The phrase “good things come in small packages” certainly appears to hold true when it comes to ants. The tiny creatures can survive floods by morphing into rafts, find their way home using an internalized GPS system, and even lift up to 20 times their body weight. In 2013, scientists discovered that the insects, whose brains are smaller than a quarter of a small pin’s head, could even use tools, a skill that was once believed to be the realm of “intelligent” species like humans and a select number of animals. Now, researchers from the University of Szeged in Hungary have discovered that when given a choice, the clever insects even have the smarts to select the most efficient tool for the job.
The team, led by István Maák, conducted experiments on two species of funnel ants: A. subterranea and A. senilis. To test for tool selectivity, the insects were presented with various liquids containing both pure and diluted honey, along with an assortment of instruments to help transport it to their nests. These included tools the insects would find in the wild, such as twigs, pine needles, and soil grains, as well as artificial ones, like sponge and paper.
The team then observed the ants’ behavior for over three hours. The members of the subterranea quickly settled on using small soil grains for the diluted honey, and sponge, to soak up the pure honey. They even learned how to tear the sponge into smaller, more manageable pieces. The senilis, however, carefully tested each option before switching solely to paper and sponge, indicating they were learning and analyzing the properties of the different tools at their disposal.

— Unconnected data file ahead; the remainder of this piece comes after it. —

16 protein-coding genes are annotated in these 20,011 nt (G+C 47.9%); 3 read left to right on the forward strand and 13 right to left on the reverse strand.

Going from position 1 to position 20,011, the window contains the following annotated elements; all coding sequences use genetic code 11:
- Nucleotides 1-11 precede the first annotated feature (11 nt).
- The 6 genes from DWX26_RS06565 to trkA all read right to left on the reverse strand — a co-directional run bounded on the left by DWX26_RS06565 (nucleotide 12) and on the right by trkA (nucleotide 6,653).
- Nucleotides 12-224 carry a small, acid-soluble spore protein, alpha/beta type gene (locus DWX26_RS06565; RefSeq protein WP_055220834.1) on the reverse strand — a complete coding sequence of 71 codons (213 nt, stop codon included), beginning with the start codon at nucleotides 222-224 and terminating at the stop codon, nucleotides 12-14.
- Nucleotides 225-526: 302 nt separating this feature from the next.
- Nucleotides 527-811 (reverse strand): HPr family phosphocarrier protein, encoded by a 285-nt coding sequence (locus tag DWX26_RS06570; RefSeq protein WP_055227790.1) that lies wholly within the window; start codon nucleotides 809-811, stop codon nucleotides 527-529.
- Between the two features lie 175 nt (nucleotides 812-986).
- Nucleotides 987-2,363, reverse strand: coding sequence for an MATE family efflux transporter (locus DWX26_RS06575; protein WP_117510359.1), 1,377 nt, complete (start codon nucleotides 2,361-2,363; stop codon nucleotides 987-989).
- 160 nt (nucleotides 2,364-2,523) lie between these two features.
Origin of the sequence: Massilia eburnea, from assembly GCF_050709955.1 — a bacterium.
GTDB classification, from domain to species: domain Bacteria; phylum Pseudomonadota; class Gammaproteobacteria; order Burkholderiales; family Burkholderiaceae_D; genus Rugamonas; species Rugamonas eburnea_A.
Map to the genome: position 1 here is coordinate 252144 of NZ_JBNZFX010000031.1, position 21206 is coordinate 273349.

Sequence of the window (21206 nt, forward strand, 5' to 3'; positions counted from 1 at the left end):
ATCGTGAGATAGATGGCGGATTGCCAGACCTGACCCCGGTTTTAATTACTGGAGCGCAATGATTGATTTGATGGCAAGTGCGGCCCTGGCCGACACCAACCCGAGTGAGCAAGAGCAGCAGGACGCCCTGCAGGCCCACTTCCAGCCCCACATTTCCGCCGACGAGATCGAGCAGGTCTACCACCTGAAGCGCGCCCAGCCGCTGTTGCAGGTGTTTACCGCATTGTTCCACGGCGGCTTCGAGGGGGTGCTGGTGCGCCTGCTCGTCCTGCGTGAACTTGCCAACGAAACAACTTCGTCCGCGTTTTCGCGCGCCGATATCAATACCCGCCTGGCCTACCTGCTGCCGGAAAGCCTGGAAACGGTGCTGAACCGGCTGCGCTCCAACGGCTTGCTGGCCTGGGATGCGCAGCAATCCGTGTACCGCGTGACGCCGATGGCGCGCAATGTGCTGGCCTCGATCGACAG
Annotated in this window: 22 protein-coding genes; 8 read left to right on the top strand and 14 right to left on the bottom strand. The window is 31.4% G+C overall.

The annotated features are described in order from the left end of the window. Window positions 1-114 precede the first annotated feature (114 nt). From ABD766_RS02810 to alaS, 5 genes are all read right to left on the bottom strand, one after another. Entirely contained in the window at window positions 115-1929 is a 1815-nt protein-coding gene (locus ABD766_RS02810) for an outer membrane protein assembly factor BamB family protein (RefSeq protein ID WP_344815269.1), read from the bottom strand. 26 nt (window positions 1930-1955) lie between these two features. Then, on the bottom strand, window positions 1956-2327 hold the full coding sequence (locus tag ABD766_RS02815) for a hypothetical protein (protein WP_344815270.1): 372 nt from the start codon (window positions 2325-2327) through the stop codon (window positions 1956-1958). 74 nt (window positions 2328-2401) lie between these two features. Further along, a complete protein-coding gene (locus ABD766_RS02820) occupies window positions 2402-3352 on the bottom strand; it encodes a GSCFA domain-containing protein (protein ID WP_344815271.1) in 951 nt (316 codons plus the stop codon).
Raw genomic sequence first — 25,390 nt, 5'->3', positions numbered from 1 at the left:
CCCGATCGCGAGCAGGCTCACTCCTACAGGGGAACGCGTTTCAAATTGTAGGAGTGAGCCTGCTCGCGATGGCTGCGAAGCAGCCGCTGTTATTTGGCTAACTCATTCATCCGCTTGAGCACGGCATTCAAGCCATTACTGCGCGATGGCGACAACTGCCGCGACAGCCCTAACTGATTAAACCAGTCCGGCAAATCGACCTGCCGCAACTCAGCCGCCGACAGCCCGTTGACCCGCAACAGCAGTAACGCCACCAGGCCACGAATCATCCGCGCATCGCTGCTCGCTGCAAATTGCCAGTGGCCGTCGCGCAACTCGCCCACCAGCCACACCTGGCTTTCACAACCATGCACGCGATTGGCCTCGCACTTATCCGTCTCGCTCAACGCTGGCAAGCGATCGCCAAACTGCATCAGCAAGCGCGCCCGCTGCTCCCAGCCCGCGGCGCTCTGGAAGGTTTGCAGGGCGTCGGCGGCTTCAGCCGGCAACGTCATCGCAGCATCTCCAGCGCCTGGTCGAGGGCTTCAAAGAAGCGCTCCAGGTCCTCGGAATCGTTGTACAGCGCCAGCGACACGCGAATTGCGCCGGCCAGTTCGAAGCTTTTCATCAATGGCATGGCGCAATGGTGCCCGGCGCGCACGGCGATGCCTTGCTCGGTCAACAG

The researchers, who published their findings in the journal Animal Behavior in January, think that while weight may have played a factor in their choice, the ants ultimately chose their tools based on how easily they could be carried and how well they absorbed liquid. The ants also treated diluted honey and regular honey differently, showing they were aware of how different liquids interacted with the various tools.
In the past, ants, which have the largest brains of any insect, have been observed using mud or sand grains as tools to transport liquid. Though impressive, these are commonly found in their natural environment. What surprised the scientists is their ability to select from foreign objects like paper and sponge, a complex cognitive task.
Maák and his team, believe that the funnel ants evolved this cognitive processing because unlike other members of their species, they can’t expand their stomachs to hold more food. Hence finding an alternate way to transport food is critical for their survival. Valerie S. Banschbach, an ant expert at Virginia’s Roanoke College, believes the insects may be open to experimenting with new materials because the tools available in their natural habitat vary according to the season. The findings that raise new questions about our understanding of the relationship between the size of the brain and the ability to conduct sophisticated cognitive tasks, are a reminder not to underestimate anyone, especially ants!
Resources: dailymail.co.uk, zmescience.com,dailyant.com